There is something special about taking notes with a pen and paper; it just feels better and easier than typing them with a laptop. Not only can you write however you like, highlight, underline, or emphasize words as needed, and jump around the page in a way that can’t be replicated with an app, but you can also sketch pictures, diagrams, and mind maps, add notes to the margin, and otherwise do whatever you like with your blank canvas. There’s no need to learn off reams of keyboard shortcuts: it all just works.
And analog note-taking isn’t just superior to every app ever made from a UX perspective, it’s also a more efficient way to work. Researchers have found that students who handwrite their notes remember more than students who type them up. The digital dunces were more likely to write more and type things out verbatim, while the longhand writers were forced to process the information they were presented with and reframe it in their own words. They were more involved and so remembered more.
But digital note-taking does have a few things going for it: All your notes are saved in a secure, easily backed up, place; you can search, tag, and sort things more easily; you can embed multimedia like photos, videos, and audio; and, of course, you can easily edit your notes later on.
It can be hard to choose between digital and analog options—they both have pretty compelling advantages. As nice as pen and paper are, the digital backup means you can’t lose a notebook to a spilled coffee. Thankfully, there are a few devices, apps, and ideas that attempt to combine the best of both ways.
The idea is simple: the ReMarkable 2 is a digital tablet that strives to emulate the feel of taking notes with a pen and paper. There’s no keyboard, just a stylus/pen. It uses e-ink instead of an LCD screen. ReMarkable has even tried to recreate the feel and sound of a pen moving across the page.
The digital angle is that all your notes can get synced to a smartphone app or cloud storage account. There, you can edit them, share them, and otherwise incorporate them into your digital workflow.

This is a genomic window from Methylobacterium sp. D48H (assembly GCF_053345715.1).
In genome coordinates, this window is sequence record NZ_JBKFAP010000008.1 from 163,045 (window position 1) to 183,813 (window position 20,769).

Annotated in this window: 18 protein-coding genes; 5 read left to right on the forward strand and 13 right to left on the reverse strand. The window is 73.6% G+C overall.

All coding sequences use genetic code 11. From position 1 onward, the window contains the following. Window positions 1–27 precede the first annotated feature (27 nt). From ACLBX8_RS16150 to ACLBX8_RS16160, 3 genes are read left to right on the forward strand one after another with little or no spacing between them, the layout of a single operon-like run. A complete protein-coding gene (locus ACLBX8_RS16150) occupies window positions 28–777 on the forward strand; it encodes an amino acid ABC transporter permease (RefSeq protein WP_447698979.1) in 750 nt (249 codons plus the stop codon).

Reviews for these kinds of devices are somewhat mixed and seem to depend on how much the reviewer loves taking analog notes versus how much hassle they’re prepared to put up with to emulate the experience with a tablet. Tom’s Guide loved the ReMarkable 2; Wired wasn’t as pushed.
It doesn’t help that they cost upwards of $300.
There are a couple of different ways you can take pen-and-paper notes—and then transfer them to your digital devices or notes apps.
The notebook company Moleskine has been making big moves in this area. The $129 Smart Pen enables you to use Moleskine’s $29.95 Paper Tablets (yes, really) or $34.95 Smart Planner Pro. It works using an infrared camera and a dot-system on each page so the pen can track what you do. You can then transfer the notes to the Moleskine smartphone app, and keep your Paper Tablets on your shelf with your other journals.
Moleskine also has dedicated Dropbox ($29.95) and Adobe Creative Cloud ($32.95) notebooks. Instead of using an infrared-powered pen, you upload your notes or drawings to the matching service by scanning them with a dedicated app.
The app scanner idea is also how Rocketbook’s line of notebooks works (from $16). By using a Pilot Frixion pen, you’re able to wipe away your notes and reuse the notebook when it’s full and you’ve scanned all your notes to your cloud platform of choice.
There are also a few ways to fake the analog note-taking experience. How well it works for you really depends on what it is you crave about paper.
The iPad in all its variations is a fantastic tablet. Throw in an Apple Pencil and an app like GoodNotes 5 and you have most of the hallmarks of an analog note-taking setup. You can write how you like, jump around the page, and sketch whatever you want. Plus, you get the huge digital advantage of working on one just one device. You don’t have to use an app to scan things or otherwise transfer your notes to some cloud storage. They’re just there.
What the iPad, unfortunately, lacks is the look and feel of paper. Not much can be done about the look, but there is a way to fix the feel: get a paper-emulating screen protector. For $40, the Paperlike screen protector adds a paper-like texture to your iPad screen. It adds just enough friction that it feels like writing on a page, not using a stylus on a glass tablet.
As I’ve said before, there’s really no perfect note-taking option. All the digital-analog hybrid methods fall short in some way. Either they're not paper-like enough, the digital process is janky, or both. With these sorts of things you just have to go with the option that has the tradeoffs you can tolerate the most.
For what it’s worth, for me it’s faking it with an iPad and using a real notebook whenever I know I don’t need the data saving.
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